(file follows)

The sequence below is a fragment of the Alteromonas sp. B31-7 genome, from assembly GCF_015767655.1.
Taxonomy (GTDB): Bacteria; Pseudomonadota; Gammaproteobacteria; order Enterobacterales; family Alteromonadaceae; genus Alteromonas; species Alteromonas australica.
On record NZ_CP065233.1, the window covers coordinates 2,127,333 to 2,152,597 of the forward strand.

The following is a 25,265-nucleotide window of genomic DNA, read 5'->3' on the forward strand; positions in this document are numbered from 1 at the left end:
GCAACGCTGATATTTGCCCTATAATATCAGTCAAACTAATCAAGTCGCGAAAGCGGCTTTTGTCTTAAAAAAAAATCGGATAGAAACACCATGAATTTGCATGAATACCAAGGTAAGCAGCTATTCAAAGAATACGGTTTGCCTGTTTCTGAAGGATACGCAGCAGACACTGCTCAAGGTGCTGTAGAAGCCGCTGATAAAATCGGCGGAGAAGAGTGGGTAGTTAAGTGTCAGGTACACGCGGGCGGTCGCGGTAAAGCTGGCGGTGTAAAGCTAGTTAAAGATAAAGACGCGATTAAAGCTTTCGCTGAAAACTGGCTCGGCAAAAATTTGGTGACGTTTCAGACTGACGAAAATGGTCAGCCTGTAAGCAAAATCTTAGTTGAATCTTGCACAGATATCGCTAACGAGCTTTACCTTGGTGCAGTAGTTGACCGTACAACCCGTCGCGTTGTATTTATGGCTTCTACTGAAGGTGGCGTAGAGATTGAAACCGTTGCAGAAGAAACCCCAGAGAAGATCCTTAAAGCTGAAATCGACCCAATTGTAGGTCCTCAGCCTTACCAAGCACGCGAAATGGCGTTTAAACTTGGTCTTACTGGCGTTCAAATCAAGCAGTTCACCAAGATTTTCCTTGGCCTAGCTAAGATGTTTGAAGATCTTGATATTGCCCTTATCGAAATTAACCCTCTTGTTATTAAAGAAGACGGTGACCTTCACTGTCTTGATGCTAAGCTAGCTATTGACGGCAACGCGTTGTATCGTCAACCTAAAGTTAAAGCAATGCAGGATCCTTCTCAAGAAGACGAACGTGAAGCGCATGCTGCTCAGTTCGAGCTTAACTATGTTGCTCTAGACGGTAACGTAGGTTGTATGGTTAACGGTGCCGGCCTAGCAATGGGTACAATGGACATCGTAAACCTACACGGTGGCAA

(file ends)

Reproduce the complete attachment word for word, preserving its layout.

The sequence below is a fragment of the Alteromonas sp. B31-7 genome, from assembly GCF_015767655.1.
Taxonomy (GTDB): Bacteria; Pseudomonadota; Gammaproteobacteria; order Enterobacterales; family Alteromonadaceae; genus Alteromonas; species Alteromonas australica.
On record NZ_CP065233.1, the window covers coordinates 2,127,333 to 2,152,597 of the forward strand.

The following is a 25,265-nucleotide window of genomic DNA, read 5'->3' on the forward strand; positions in this document are numbered from 1 at the left end:
GCAACGCTGATATTTGCCCTATAATATCAGTCAAACTAATCAAGTCGCGAAAGCGGCTTTTGTCTTAAAAAAAAATCGGATAGAAACACCATGAATTTGCATGAATACCAAGGTAAGCAGCTATTCAAAGAATACGGTTTGCCTGTTTCTGAAGGATACGCAGCAGACACTGCTCAAGGTGCTGTAGAAGCCGCTGATAAAATCGGCGGAGAAGAGTGGGTAGTTAAGTGTCAGGTACACGCGGGCGGTCGCGGTAAAGCTGGCGGTGTAAAGCTAGTTAAAGATAAAGACGCGATTAAAGCTTTCGCTGAAAACTGGCTCGGCAAAAATTTGGTGACGTTTCAGACTGACGAAAATGGTCAGCCTGTAAGCAAAATCTTAGTTGAATCTTGCACAGATATCGCTAACGAGCTTTACCTTGGTGCAGTAGTTGACCGTACAACCCGTCGCGTTGTATTTATGGCTTCTACTGAAGGTGGCGTAGAGATTGAAACCGTTGCAGAAGAAACCCCAGAGAAGATCCTTAAAGCTGAAATCGACCCAATTGTAGGTCCTCAGCCTTACCAAGCACGCGAAATGGCGTTTAAACTTGGTCTTACTGGCGTTCAAATCAAGCAGTTCACCAAGATTTTCCTTGGCCTAGCTAAGATGTTTGAAGATCTTGATATTGCCCTTATCGAAATTAACCCTCTTGTTATTAAAGAAGACGGTGACCTTCACTGTCTTGATGCTAAGCTAGCTATTGACGGCAACGCGTTGTATCGTCAACCTAAAGTTAAAGCAATGCAGGATCCTTCTCAAGAAGACGAACGTGAAGCGCATGCTGCTCAGTTCGAGCTTAACTATGTTGCTCTAGACGGTAACGTAGGTTGTATGGTTAACGGTGCCGGCCTAGCAATGGGTACAATGGACATCGTAAACCTACACGGTGGCAA